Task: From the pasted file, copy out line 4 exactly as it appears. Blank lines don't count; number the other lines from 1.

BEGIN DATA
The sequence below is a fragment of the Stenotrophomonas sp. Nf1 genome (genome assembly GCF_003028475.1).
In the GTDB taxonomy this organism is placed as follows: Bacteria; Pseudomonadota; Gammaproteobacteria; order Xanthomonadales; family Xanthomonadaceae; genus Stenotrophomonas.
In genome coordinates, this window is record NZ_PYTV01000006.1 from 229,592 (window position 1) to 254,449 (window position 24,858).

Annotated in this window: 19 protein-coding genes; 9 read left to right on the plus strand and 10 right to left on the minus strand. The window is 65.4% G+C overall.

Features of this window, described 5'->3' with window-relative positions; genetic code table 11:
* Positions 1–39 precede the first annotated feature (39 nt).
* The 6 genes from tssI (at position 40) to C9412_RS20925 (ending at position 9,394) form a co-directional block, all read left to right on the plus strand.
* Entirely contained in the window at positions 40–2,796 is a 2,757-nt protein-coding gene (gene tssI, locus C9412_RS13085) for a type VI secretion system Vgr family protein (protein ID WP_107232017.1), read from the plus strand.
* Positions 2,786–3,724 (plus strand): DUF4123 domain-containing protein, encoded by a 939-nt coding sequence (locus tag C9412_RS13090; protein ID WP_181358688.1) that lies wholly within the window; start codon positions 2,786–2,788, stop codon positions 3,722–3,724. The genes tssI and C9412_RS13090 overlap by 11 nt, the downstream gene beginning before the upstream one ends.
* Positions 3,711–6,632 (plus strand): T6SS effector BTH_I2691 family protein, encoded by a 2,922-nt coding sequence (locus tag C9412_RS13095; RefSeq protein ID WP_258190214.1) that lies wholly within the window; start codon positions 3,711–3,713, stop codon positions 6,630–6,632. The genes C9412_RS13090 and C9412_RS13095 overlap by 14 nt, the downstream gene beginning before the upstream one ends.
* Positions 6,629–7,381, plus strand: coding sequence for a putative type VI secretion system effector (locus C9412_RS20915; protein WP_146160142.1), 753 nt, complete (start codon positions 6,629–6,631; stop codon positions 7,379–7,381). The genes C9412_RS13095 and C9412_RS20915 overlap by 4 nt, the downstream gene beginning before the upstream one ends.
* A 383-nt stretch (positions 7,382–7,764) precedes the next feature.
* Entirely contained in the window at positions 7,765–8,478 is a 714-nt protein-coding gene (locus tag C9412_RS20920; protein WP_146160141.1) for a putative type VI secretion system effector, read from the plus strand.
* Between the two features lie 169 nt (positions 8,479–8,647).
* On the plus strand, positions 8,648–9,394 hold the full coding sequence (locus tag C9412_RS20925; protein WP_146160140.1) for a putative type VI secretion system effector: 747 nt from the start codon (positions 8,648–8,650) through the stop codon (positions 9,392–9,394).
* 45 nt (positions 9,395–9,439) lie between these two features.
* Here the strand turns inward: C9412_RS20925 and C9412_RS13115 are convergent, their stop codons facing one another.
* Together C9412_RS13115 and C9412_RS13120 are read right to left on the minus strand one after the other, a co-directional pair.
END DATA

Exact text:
Annotated in this window: 19 protein-coding genes; 9 read left to right on the plus strand and 10 right to left on the minus strand. The window is 65.4% G+C overall.